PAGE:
2017 AFL Grand Final
|2017 AFL Grand Final|
Panorama of the Melbourne Cricket Ground during the national anthem prior to the start of the match
|Date||30 September 2017, 2.30 pm|
|Stadium||Melbourne Cricket Ground|
|Umpires||Matt Stevic, Simon Meredith, Shaun Ryan|
|Coin toss won by||Adelaide|
|Kicked toward||City End|
|Pre-match entertainment||The Killers, Mike Brady|
|National anthem||Dami Im|
|Post-match entertainment||The Killers|
|Norm Smith Medallist||Dustin Martin|
|Jock McHale Medallist||Damien Hardwick|
|Broadcast in Australia|
|Commentators||Bruce McAvaney (host)|
Hamish McLachlan (host)
Basil Zempilas (host)
Brian Taylor (commentator)
Wayne Carey (expert commentator)
Cameron Ling (expert commentator)
Tim Watson (boundary rider)
Matthew Richardson (boundary rider)
Leigh Matthews (analyst)
Nick Riewoldt (analyst)
Daisy Pearce (analyst)
Samantha Lane (reporter)
The 2017 AFL Grand Final was an Australian rules football game contested between the Adelaide Football Club and the Richmond Football Club at the Melbourne Cricket Ground on 30 September 2017. It was the 121st annual grand final of the Australian Football League (formerly the Victorian Football League) staged to determine the premiers for the 2017 AFL season. The match, attended by 100,021 spectators, was won by Richmond by a margin of 48 points, marking the club's eleventh premiership and first since 1980. Richmond's Dustin Martin was awarded the Norm Smith Medal as the best player on the ground.
- 1 Background
- 2 Media coverage
- 3 Entertainment
- 4 Skills events
- 5 Match summary
- 6 Teams
- 7 Scoreboard
- 8 References
- 9 External links
Adelaide claimed the minor premiership for the second time in their history, finishing on top of the 2017 AFL ladder with 15 wins, 6 losses and 1 draw, edging out Geelong via a better percentage. The Crows recorded two dominant wins in the finals series, defeating Greater Western Sydney by 36 points in the qualifying final and then overwhelming Geelong to win the preliminary final by 61 points.
The Tigers improved immensely from their 13th-place finish last year, ending the home-and-away season with 15 wins and 7 losses (3 of which were by less than six points), placing them a very close third on the AFL ladder, their percentage giving them the edge over fourth-place Greater Western Sydney. Like Adelaide, Richmond faced tough opposition in the finals series but emerged with convincing victories. After a close first half, they ran away in the last quarter to defeat the higher ranked Geelong by 51 points in the qualifying final, which earnt them a week's break and a home preliminary final against Greater Western Sydney, which they won by 36 points. Both were played at the Melbourne Cricket Ground before crowds in excess of 90,000, despite the first final being a home game for Geelong.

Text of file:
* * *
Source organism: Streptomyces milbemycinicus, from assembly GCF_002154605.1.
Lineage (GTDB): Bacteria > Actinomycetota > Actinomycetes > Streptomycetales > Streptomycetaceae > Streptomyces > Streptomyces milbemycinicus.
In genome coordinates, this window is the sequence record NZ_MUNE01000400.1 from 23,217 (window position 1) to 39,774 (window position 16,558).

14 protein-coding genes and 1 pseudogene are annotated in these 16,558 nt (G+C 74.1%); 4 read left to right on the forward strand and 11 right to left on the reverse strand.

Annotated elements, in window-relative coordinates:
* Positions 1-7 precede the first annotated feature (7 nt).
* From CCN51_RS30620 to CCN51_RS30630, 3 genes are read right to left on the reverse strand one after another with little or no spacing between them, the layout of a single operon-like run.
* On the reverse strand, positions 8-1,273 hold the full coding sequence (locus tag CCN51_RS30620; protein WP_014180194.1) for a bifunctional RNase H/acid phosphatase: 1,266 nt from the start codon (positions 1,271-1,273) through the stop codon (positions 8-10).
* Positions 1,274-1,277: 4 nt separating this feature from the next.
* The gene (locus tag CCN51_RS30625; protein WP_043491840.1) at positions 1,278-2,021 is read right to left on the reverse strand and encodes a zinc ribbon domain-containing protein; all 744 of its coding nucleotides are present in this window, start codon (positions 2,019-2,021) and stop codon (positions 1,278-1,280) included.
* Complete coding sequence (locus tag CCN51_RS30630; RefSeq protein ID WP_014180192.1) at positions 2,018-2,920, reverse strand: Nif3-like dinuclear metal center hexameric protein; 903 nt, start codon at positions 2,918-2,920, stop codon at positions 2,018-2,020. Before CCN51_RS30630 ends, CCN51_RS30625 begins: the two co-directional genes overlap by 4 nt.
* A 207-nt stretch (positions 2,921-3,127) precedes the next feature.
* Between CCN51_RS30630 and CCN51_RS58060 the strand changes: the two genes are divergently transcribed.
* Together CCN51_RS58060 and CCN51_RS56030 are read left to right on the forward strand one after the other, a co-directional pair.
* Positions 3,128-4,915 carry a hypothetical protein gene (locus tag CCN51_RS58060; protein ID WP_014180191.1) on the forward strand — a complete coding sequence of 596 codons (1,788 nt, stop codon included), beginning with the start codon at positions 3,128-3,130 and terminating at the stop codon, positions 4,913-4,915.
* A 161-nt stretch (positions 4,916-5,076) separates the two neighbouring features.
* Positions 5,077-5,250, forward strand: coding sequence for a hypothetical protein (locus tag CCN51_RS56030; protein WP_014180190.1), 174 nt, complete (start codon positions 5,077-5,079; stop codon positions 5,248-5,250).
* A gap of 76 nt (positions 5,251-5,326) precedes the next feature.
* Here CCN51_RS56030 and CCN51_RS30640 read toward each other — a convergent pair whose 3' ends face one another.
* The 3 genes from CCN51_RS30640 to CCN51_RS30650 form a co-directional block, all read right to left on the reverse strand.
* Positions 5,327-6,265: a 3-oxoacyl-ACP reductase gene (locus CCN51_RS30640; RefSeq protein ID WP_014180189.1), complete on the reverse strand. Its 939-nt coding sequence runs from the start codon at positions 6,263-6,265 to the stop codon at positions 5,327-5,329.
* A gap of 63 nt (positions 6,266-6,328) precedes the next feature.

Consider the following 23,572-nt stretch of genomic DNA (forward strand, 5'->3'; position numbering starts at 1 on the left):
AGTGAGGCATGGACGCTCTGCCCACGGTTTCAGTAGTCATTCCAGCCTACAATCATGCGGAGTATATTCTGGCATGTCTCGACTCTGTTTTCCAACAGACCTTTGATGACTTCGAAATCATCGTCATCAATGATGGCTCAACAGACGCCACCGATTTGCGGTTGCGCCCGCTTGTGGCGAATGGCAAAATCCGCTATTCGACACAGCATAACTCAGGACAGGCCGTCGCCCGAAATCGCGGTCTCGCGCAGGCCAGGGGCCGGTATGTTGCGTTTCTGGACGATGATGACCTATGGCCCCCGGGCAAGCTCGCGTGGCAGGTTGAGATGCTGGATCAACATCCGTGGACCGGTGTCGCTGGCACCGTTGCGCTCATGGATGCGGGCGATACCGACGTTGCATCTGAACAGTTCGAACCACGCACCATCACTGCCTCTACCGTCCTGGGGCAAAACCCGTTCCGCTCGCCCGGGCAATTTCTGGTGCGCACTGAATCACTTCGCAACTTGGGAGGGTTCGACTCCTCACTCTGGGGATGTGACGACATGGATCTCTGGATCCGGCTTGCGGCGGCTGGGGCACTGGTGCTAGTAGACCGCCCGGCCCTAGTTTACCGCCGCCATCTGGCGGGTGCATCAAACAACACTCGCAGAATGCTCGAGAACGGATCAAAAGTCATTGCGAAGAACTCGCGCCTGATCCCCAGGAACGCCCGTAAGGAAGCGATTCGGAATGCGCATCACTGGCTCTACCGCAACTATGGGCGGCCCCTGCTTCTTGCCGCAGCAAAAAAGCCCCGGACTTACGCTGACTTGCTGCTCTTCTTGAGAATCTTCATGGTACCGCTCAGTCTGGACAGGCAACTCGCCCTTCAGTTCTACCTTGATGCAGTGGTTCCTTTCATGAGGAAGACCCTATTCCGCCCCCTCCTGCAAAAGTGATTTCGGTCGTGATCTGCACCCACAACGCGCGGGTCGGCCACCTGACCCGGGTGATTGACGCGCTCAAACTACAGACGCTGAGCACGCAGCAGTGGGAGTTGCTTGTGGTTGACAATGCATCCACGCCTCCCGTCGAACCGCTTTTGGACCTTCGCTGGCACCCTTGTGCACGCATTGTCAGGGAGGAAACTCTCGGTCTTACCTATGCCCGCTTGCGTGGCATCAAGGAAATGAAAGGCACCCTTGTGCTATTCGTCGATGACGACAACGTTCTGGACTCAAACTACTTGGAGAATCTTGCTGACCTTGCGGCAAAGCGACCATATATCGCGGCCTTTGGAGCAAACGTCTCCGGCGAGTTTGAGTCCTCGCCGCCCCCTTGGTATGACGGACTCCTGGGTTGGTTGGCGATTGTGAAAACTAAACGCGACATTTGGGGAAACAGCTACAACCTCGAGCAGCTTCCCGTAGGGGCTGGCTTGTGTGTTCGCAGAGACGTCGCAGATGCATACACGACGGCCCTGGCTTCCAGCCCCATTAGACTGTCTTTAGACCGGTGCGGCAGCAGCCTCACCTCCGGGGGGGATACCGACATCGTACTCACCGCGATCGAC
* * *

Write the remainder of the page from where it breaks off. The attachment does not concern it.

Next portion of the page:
This was Richmond's first grand final appearance in 35 years since 1982 (the club having last won a premiership in 1980) and Adelaide's third appearance in the grand final (the club having won their last two grand finals in 1997 and 1998). This marked the first grand final since the inaugural VFL grand final 119 years earlier where neither team had any players to have previously played in a grand final.
Shortly after both teams qualified for the match, the AFL announced that Richmond would wear their rarely worn clash guernsey of predominantly the new fluro yellow with a black sash, a decision which received severe criticism from ex-Richmond player Kevin Bartlett.
Richmond captain Trent Cotchin was scrutinised for an incident involving Greater Western Sydney midfielder Dylan Shiel in the preliminary final, though was cleared of any charge by the AFL Match Review Panel on the Monday of grand final week.
The two teams met only once in the home-and-away season in 2017, in Round 6, with Adelaide recording a 76-point win at the Adelaide Oval. Bookmakers installed Adelaide as the favourites to win the grand final, with the Crows regarded by Sportsbet as $1.72 favourites compared to Richmond valued at $2.15 for the win.
The match was televised by the Seven Network. The match commentary line-up included Bruce McAvaney and Brian Taylor as play-by-play commentators, Wayne Carey and Cameron Ling were the analysts, while Tim Watson and Matthew Richardson were on the sideline as boundary riders. Hamish McLachlan and Basil Zempilas rotated hosting duties and Leigh Matthews, Nick Riewoldt and Daisy Pearce provided punditry as part of the pre-game panel.
This was the first grand final commentated by Brian Taylor on television, replacing veteran broadcaster Dennis Cometti who retired from television duties at the end of the 2016 season. McAvaney called his seventeenth grand final. It was also the first grand final in which Daisy Pearce was a member of the broadcast team.
The grand final was the most watched television program in Australia for the 2017 calendar year, for the fourth year running, with 2.72 million viewers in the five largest Australian metropolitan cities.